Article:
As in Seattle, Portland's art galleries host a monthly "First Thursday" gallery walk, opening their doors after the work day to an assortment of pedestrians. Many are friends of the artists whose work hang on the walls; others are simply curious to set eyes on art that is produced in their own community.
In Seattle, the walk was initially conceived as a means of drawing people to a neighborhood they might not otherwise visit, and I suspect this was once the case in Portland as well. But just like Seattle's Pioneer Square, Portland's Pearl District has long since become a destination for people of better means. As night began to fall, my visiting friend Brian and I decided to get a taste of Portland's reputedly hot art scene.
Since I began observing the region's art scene 13 years ago, I have known many of Seattle's most important artists to show in Portland galleries. When I was involved with the now-defunct Reflex magazine, I would frequently head down to Portland to see exhibits, meet artists, or to confer with our contributing editor Lois Allan. There were then (and still are) many great figures in the city, including painter Michael Brophy. As Portland's fortunes have risen, I was expecting to see some changes taking places on the walls which might reflect positively on the city's growth and gentrification.
There was, to be sure, much fine work to take in and some considerable dreck. But general speaking, the art on the gallery walls seemed a bit more conservative than what one might find in Seattle. Certainly one can expect to see lots of excellent work in both cities that might just as easily been created five, ten, or 20 years ago, but Portland lacks the gravitational pull of an ambitious Lawrimore Project, a confident Howard House, a risk-taking James Harris, or an established yet completely current Greg Kucera.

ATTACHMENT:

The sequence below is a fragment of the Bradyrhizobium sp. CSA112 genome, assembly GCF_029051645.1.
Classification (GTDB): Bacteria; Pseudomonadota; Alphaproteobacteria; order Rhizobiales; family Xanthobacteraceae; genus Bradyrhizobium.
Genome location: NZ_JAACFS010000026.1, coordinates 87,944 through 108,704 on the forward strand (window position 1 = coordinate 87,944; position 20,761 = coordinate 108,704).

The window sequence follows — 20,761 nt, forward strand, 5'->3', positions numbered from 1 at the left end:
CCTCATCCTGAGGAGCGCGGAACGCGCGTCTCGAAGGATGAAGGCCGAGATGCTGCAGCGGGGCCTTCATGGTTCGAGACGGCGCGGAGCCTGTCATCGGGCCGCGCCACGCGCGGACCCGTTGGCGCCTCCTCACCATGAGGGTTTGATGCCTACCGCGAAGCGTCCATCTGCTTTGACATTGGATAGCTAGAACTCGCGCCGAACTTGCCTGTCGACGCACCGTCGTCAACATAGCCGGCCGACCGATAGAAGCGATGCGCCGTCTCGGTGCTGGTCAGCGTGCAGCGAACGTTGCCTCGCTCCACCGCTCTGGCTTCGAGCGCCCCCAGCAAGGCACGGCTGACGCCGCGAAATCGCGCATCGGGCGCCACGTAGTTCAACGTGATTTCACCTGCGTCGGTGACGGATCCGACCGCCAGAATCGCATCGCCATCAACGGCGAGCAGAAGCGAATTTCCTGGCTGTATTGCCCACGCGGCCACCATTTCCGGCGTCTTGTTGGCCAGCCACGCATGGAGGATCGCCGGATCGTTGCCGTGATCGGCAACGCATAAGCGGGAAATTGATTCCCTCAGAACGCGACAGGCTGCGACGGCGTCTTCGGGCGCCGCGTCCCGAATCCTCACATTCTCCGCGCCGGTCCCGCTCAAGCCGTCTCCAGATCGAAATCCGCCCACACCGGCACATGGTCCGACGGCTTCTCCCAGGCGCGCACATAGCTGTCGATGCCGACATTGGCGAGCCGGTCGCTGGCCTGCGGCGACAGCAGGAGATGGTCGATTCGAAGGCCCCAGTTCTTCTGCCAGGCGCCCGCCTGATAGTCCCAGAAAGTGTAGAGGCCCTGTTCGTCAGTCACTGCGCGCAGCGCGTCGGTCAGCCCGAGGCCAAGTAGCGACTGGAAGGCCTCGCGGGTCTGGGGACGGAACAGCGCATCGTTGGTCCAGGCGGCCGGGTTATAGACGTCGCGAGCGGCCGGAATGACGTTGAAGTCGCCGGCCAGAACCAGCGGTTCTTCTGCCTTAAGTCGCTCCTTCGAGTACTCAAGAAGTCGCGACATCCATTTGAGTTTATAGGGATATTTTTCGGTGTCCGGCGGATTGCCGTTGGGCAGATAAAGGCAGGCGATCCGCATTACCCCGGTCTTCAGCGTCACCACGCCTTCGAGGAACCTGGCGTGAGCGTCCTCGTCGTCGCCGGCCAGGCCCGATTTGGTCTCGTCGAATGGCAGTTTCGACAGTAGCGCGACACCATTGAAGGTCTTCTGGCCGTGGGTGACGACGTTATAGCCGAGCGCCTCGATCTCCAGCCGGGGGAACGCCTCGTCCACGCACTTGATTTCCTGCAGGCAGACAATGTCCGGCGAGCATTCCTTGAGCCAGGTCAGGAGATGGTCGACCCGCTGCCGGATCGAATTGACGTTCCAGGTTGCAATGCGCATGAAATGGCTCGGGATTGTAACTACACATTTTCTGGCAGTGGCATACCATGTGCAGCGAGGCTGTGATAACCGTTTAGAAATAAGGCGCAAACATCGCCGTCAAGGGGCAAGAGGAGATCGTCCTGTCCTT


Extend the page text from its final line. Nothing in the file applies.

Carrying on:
I wasn't exactly taken with Hap Tivey's light boxes at Leach Gallery, but rather liked Barbara Sternberger's abstract paintings in the back room. I could never quite understand Leach's sensibility back in the 1990s, and I guess I still don't today. Pulliam Deffenbaugh was showing a strange trio of artists — realist Thomas Conway, abstract painter Linda Geary, and the more decorative, flower-obsessed Casey Watson &msash; whose disparate presence together caused me some confusion. It is difficult to imagine a major gallery in Seattle representing or even exhibiting these three together. (I did enjoy Watson's paintings, however.)
Next door, PDX was showing a rather uninspired series of thick, textured oils by Molly Vidor. Seattle painter Alfred Harris had a show at Froelick that was pleasing to behold, while Augen opted not to feature locals this month, showcasing prints by Vanity Fair-profiled Caio Fonseca and some guy named Pablo Picasso.
The most promising venue I visited was the Tilt Gallery and Project Space. Lauren Clay's three dimensional paper structures — which allude both to the high ideals of Modernism and the consumable utilitarian comforts of everyday life — were a breath of fresh air. Are there more storefronts like this out there? My tour of Portland's galleries and art spaces was far from exhaustive (I missed the Art Gym at Marylhurst, the venerable Laura Russo, and no doubt countless other places I've probably not even heard of), so I better consider doing this again.
Overwhelmed by the growing crowds that had turned out to look at art (in the rain), we decided to have dinner at the Bread and Ink, a place I frequented in my student days at Reed College. We drove past the Portland Chinese Garden and saw what appeared to be a night-time flower sale taking place beneath the rain and bright lights. After dining quietly in the nearly empty Hawthorne restaurant, we returned to the Jupiter Hotel, where we were to face another night of inefficient climate control and loud partying in the upstairs suite. Next day, I headed back to town, but not before being startled at the sight of a skeletal, spectre-like horse standing near the side of the road. Coming to my senses, I realized I was looking at a Deborah Butterfield sculpture partially illuminated by the distant street lights. It was time to go home.
I have always had a deep affection for this city, where I spent what were the most formative years of my adult life. As Seattle grew increasingly wealthy and intoxicated with itself in the years that followed, I would look to self-contented Portland as a place that had somehow gotten it right. But during this trip I began to wonder if something had gone awry; if Portland had come down with the same maladies and delusions that had afflicted Seattle before the dot-com bubble-burst diminished its inflated self-importance. If so, I'm sure they'll get over it.This article originally appeared in the Artdish blog. Artdish, edited by Jim Demetre, is a Northwest forum of visual arts.